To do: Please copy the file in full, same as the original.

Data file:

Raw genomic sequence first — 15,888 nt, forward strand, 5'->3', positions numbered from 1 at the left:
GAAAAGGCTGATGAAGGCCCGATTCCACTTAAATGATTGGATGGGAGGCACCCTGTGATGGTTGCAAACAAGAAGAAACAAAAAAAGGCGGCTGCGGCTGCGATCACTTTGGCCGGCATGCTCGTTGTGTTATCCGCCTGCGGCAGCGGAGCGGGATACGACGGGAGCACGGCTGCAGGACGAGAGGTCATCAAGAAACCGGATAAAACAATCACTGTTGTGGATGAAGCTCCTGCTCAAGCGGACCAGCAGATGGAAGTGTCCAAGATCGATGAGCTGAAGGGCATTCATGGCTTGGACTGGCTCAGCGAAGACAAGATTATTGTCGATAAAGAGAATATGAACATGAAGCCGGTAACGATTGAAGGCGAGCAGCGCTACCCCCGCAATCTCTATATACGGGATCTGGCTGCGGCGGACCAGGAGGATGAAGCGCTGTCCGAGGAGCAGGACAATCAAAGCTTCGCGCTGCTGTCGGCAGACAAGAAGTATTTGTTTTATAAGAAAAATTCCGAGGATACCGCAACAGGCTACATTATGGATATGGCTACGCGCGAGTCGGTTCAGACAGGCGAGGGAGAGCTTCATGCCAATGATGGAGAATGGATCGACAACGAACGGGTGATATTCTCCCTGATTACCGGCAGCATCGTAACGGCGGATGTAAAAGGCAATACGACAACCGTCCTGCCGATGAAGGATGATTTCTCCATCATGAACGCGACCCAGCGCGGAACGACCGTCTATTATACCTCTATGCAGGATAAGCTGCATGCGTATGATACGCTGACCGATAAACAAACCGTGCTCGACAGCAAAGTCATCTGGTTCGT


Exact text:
Raw genomic sequence first — 15,888 nt, forward strand, 5'->3', positions numbered from 1 at the left:
GAAAAGGCTGATGAAGGCCCGATTCCACTTAAATGATTGGATGGGAGGCACCCTGTGATGGTTGCAAACAAGAAGAAACAAAAAAAGGCGGCTGCGGCTGCGATCACTTTGGCCGGCATGCTCGTTGTGTTATCCGCCTGCGGCAGCGGAGCGGGATACGACGGGAGCACGGCTGCAGGACGAGAGGTCATCAAGAAACCGGATAAAACAATCACTGTTGTGGATGAAGCTCCTGCTCAAGCGGACCAGCAGATGGAAGTGTCCAAGATCGATGAGCTGAAGGGCATTCATGGCTTGGACTGGCTCAGCGAAGACAAGATTATTGTCGATAAAGAGAATATGAACATGAAGCCGGTAACGATTGAAGGCGAGCAGCGCTACCCCCGCAATCTCTATATACGGGATCTGGCTGCGGCGGACCAGGAGGATGAAGCGCTGTCCGAGGAGCAGGACAATCAAAGCTTCGCGCTGCTGTCGGCAGACAAGAAGTATTTGTTTTATAAGAAAAATTCCGAGGATACCGCAACAGGCTACATTATGGATATGGCTACGCGCGAGTCGGTTCAGACAGGCGAGGGAGAGCTTCATGCCAATGATGGAGAATGGATCGACAACGAACGGGTGATATTCTCCCTGATTACCGGCAGCATCGTAACGGCGGATGTAAAAGGCAATACGACAACCGTCCTGCCGATGAAGGATGATTTCTCCATCATGAACGCGACCCAGCGCGGAACGACCGTCTATTATACCTCTATGCAGGATAAGCTGCATGCGTATGATACGCTGACCGATAAACAAACCGTGCTCGACAGCAAAGTCATCTGGTTCGT